18. Miss AGUTA (Nigeria) welcomed the first Lebanese amendment which would bring paragraph 1 of article XIII into line with paragraph 2. Since the two paragraphs were closely related, that adjustment was necessary. Paragraph 2 provided for the establishment of a national body to receive and consider petitions from individuals or groups of Individuals. but the establishment of such a body was made contingent on recognition by the State Party of the com-petence of the committee in accordance with para-graph 1.
19. If the State recognized the competence of the committee, it was logical, all other available local remedies having been exhausted, that It should give the committee the power to make suggestions and recommendations concerning the communications transmitted to it. as provided in the Lebanese amendments.
20. Her delegation hoped that the members of the Third Committee would give favorable consideration to the Lebanese amendments, for they had the basic merit of clarifying the original text.
21. Mr. RAO (India) observed that the provision In article XIII calling for the establishment of a national body to receive and consider petitions might create difficulties in States such as India where the funda-mental rights of the individual were guaranteed by a complex and Integrated legislative, Juridical and administrative system.
22. The machinery set up by India to guarantee the rights of its nationals was based on the Constitution, which had taken four years to draft after independence. and represented a labour In which many distinguished jurists had participated. The Consultation guaranteed, In particular, the right of the individual to equality and to freedom In all fields-religious, cultural and educational. It guaranteed the right of citizens to ac-quire property In any State of India, to seek constitutional redress of grievances and in particular to appeal to the Supreme Court. Moreover, the Supreme Court, whose decisions could not be appealed, was empowered to rule not only on cases brought by one individual against another, but by one province against another or by a province against the central Government.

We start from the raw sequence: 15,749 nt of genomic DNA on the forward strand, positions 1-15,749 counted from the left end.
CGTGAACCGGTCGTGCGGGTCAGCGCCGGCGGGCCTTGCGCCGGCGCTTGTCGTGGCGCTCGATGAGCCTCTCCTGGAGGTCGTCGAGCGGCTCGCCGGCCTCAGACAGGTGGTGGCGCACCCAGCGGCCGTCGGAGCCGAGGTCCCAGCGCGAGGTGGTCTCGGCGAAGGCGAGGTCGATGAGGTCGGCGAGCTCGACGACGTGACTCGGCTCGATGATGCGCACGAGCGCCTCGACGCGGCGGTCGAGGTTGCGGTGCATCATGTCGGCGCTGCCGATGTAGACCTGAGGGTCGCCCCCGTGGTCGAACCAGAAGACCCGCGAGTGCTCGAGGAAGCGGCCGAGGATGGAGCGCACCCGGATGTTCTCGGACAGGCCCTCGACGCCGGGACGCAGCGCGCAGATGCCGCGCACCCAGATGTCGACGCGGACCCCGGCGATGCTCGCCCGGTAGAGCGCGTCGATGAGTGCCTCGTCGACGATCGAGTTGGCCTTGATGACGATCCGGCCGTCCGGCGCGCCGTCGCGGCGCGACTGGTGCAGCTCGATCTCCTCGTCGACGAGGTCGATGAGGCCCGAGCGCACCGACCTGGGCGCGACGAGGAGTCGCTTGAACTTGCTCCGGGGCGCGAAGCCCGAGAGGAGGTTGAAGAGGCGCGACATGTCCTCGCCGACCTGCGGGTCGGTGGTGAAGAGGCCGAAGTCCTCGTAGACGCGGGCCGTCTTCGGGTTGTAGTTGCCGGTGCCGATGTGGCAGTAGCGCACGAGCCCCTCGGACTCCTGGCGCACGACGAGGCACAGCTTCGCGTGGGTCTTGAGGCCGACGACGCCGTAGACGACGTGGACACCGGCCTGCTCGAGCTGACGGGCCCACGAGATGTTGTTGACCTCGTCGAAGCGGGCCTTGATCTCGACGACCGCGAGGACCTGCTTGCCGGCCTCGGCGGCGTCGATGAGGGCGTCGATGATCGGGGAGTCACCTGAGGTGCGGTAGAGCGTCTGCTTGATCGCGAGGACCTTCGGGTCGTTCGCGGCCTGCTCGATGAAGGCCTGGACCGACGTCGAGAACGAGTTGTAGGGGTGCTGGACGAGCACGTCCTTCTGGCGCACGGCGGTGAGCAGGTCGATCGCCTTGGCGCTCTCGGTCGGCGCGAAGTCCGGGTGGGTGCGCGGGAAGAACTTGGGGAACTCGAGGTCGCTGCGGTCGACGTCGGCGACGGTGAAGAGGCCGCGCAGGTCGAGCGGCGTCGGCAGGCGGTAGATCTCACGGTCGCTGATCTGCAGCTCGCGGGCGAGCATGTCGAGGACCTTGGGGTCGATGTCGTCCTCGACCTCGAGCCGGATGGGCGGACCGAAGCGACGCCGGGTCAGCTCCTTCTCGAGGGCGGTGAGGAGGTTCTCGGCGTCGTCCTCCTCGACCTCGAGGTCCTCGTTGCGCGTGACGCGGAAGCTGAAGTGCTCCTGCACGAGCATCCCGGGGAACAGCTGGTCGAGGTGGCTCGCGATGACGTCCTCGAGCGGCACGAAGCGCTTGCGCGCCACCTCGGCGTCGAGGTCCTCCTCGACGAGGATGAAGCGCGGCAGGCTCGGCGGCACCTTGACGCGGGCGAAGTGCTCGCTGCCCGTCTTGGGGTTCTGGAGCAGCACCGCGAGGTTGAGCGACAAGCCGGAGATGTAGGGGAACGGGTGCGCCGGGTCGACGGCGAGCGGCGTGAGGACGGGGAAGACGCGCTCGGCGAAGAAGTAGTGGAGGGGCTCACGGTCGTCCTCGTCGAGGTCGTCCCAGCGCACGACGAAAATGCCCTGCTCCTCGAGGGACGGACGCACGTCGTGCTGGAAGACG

23. The right of petition was also recognized In India. Individuals could send petitions to a petitions committee established In the national Parliament, of which Mr. Rao himself was Chairman. The Parliament drew the attention of governments to the wrongdoing, of which they were accused so that they could apply appropriate remedies. The petitions committee drew

up a periodic report on the action taken by govern-ments in pursuance of the Parliament's observations.
24. There were also a number of bodies to which Indian citizens could bring their complaints, and, in particular, a national "watchdog" committee to deal with cases of corruption.
25. It was therefore understandable that India, with a Constitution which guaranteed toe fundamental rights of the individual and machinery designed to protect them effectively in all fields, would be reluctant to accept article XIII of the Convention if it were an optional clause. However, since the article was worded in such a way as to dispel its fears regarding its national sovereignty, India supported it in principle out of a desire to contribute to the prevention of racial discrimination.
26. He expressed the hope that when the United Nations had succeeded in eliminating the scourge of racial discrimination, it would devote its full attention to the prevention of religious discrimination, which prevailed in many areas of the world, and particularly in one of India's neighbouring countries.
27. With reference to article XIII. paragraph 1, his delegation considered that individuals who had lost their nationality should not have the right to petition against the State of which they were no longer nationals, because the prevision should not be allowed to operate in favour of agitators or disturbers of the peace.
28 He wondered whether it was wise to include in paragraph 6 a provision stating net the identity of the individual or groups of individuals concerned should not be retested.
29. Mr. PASHA (Pakistan), referring to the Indian representative's observations concerning religious intolerance, felt compelled to recall the regime of terror which prevailed in various pacts or India as a result of the religious intolerance and discrimin action practiced by that country. The Minister for Foreign Affairs of Pakistan had drawn the attention of the United Nations to the fate of the freedom fighters engaged in a struggle for liberation from radian rule. He had requested the Security Council to establish an investigating committee which would go to India and Pakistan to see how minorities were treated. He had made that suggestion because he was well aware that many Muslims were persecuted in Kashmir and were forced to seek refuge abroad.